Azure Files storage, released back in late 2015, has quickly turned into the go-to solution for hosting files and folders, including user-profiles, on Microsoft Azure. It is often used in combination with Azure Virtual Desktop (AVD), and more specifically FSLogix profile containers. In short, Azure Files storage is consumed as a service, offering more flexibility. But what is it exactly? How does it work and what common mistakes do we need to look out for when using the technology? Let’s have a look.
Below we’ll discuss what Azure Files is, how it works and the various (pricing / performance) options available. More importantly, we’ll address how Azure Files helps make sure that provisioning storage is no longer a “guessing game” when it comes to the number of gigabytes (GBs) we may or may not need, and eventually must pay for.
What Azure Files Is All About (The Use-Case)
Azure Files offers fully managed file shares in the cloud that are accessible via the SMB and NFS file system protocols. In other words, Azure Files can be used to replace your infrastructure-as-a-service (IaaS) based virtual machines, or NAS systems traditionally used as a file server.
Azure Files is based on so-called serverless technology and therefore much more elastic and scalable than the aforementioned technologies. Adding additional GBs is done via a few mouse clicks. The service itself is kept secure and highly available by Microsoft — meaning no more virtual machines, NAS software, or hardware to patch and monitor.
The use case for Azure Files is quite obvious. Any task you can think of where a file server = the solution, Azure Files = an even better one because the overall management burden will be much less.
When it comes to Azure Virtual Desktop, for example, Azure Files are often used for storage related to FSLogix profile containers. Anecdotally, 75% of the customers I talk to are leveraging Azure Files in this way – and very successfully, I might add.
How Azure Files Works
Azure Files shares are based on storage accounts within Microsoft Azure. These are top-level objects that make up a shared pool of storage. This storage account can then be used to deploy multiple file shares, as well as other storage resources such as blob containers, queues, or tables.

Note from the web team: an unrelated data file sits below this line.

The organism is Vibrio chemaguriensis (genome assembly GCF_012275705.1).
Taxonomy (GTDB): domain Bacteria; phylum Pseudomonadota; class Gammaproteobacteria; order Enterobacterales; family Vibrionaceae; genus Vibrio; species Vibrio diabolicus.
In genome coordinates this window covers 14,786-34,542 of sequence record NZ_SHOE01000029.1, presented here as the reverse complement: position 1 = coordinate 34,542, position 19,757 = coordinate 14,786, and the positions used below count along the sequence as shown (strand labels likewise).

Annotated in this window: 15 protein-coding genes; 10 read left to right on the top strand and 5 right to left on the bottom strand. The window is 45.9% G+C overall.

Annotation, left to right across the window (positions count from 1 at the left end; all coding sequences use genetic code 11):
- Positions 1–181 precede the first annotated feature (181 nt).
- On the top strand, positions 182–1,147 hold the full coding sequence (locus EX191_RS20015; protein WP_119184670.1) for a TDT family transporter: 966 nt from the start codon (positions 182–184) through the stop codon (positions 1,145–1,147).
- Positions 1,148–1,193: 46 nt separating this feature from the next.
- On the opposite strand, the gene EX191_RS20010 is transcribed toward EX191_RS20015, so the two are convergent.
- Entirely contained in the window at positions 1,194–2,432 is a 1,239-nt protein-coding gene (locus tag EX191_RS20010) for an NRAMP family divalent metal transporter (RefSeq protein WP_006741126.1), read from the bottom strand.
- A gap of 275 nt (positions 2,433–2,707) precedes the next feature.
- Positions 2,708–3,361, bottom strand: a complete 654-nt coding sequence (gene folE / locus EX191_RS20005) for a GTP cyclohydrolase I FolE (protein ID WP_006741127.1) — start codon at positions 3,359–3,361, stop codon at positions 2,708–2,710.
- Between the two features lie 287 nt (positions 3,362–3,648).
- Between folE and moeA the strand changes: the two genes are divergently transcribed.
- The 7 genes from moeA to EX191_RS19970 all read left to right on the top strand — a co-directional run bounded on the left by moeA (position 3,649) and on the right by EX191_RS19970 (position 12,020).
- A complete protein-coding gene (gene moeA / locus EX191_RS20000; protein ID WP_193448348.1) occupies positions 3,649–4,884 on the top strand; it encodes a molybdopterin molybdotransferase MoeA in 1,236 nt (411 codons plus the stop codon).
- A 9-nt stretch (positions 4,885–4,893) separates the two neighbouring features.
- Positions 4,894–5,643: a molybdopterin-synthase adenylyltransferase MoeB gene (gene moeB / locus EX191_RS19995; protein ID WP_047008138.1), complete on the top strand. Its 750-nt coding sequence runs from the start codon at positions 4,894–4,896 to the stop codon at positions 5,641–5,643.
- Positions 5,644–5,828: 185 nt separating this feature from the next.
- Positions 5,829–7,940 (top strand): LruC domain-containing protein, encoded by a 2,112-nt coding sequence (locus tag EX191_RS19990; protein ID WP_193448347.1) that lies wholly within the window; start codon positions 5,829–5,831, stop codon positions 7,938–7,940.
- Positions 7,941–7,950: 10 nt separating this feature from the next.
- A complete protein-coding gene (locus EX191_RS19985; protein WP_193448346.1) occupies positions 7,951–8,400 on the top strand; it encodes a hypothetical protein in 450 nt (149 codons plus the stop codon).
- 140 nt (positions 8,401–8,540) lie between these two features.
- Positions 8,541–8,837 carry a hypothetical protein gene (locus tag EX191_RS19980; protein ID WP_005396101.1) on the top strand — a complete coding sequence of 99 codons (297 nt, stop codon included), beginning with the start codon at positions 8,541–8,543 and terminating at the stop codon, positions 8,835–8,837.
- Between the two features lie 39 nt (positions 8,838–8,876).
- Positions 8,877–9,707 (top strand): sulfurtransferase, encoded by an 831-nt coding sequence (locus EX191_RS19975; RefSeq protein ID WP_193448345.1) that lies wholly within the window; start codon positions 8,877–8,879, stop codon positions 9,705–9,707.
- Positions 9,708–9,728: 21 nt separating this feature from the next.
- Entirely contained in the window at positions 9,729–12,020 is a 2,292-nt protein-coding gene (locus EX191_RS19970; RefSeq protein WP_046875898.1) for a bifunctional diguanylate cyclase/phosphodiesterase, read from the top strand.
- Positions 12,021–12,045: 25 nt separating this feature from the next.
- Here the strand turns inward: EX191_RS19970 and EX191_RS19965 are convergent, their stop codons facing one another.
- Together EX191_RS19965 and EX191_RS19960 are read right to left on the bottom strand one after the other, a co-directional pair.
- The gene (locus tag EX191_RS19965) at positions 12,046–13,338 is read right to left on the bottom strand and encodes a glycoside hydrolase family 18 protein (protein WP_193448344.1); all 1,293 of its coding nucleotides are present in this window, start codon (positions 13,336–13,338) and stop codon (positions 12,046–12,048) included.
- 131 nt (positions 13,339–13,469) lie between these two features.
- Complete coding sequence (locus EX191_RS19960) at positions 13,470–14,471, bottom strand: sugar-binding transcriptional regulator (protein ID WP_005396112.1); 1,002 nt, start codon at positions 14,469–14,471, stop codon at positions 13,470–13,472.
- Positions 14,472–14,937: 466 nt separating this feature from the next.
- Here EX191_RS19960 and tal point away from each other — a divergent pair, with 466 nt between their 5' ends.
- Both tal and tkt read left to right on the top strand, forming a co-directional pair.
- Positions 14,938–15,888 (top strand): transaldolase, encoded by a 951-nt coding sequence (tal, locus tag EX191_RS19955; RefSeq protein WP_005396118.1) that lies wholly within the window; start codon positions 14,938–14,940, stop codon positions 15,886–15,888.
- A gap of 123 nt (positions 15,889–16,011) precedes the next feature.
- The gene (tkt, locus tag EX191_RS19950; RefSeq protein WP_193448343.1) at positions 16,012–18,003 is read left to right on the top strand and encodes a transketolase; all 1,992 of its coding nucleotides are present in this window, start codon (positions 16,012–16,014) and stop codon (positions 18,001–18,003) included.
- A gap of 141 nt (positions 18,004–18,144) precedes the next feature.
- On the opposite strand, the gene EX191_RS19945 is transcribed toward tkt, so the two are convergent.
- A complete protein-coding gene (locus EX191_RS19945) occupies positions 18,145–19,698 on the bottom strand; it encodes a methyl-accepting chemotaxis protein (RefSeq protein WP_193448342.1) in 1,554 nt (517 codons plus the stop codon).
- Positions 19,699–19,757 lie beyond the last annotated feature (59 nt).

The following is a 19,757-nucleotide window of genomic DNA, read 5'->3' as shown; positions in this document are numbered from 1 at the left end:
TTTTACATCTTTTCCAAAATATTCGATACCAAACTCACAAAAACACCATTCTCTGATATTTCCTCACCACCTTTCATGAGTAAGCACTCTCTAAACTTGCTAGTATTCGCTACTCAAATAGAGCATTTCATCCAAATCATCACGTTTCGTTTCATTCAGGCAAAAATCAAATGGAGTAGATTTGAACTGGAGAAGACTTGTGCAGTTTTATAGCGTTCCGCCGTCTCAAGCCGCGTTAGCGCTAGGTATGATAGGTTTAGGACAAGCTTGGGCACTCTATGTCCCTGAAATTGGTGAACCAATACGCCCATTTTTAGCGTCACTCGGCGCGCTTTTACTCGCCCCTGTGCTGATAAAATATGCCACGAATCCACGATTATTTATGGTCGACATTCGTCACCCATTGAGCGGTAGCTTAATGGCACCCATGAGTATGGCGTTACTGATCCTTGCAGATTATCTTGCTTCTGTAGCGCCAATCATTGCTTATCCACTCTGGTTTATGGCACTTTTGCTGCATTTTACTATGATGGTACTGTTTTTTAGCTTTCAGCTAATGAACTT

When creating a new file share based on Azure Files you can choose between the Standard or Premium storage tier. Depending on your choice of tier, you will utilize either a storage account backed by standard hard drives, or HDDs (Standard), or one backed by solid state drives, or SSDs (Premium).
Important to note, the Standard tier was officially recently renamed to Transaction Optimized; however, we’ll continue referring to it as Standard throughout this article to keep things simplified. In tandem with the name change, Microsoft recently added two more (cheaper) options to the Standard tier. Both are based on traditional HDD storage, defined as Hot and Cold by Microsoft as follows:
- Hot: Hot file shares offer storage optimized for general purpose file sharing scenarios such as team shares. Hot file shares are offered on the standard storage hardware backed by HDDs.
- Cool: Cool file shares offer cost-efficient storage optimized for online archive storage scenarios. Cool file shares are offered on the standard storage hardware backed by HDDs.
Your choice of Azure Files tier will mainly depend on your use case. In the example I gave earlier, where Azure Files is used in combination with FSLogix profile containers, we’ve noticed that the Standard storage tier is not sufficient, and that many organizations choose the Premium tier option to avoid performance constraints. For more details on Azure Files performance characteristics, which were upgraded in Q4 2021, read Microsoft’s documentation. The performance characteristic of Azure Files Premium has been upgraded as of Q4 2021. For more information and differences between the various Azure Files pricing tiers use this link.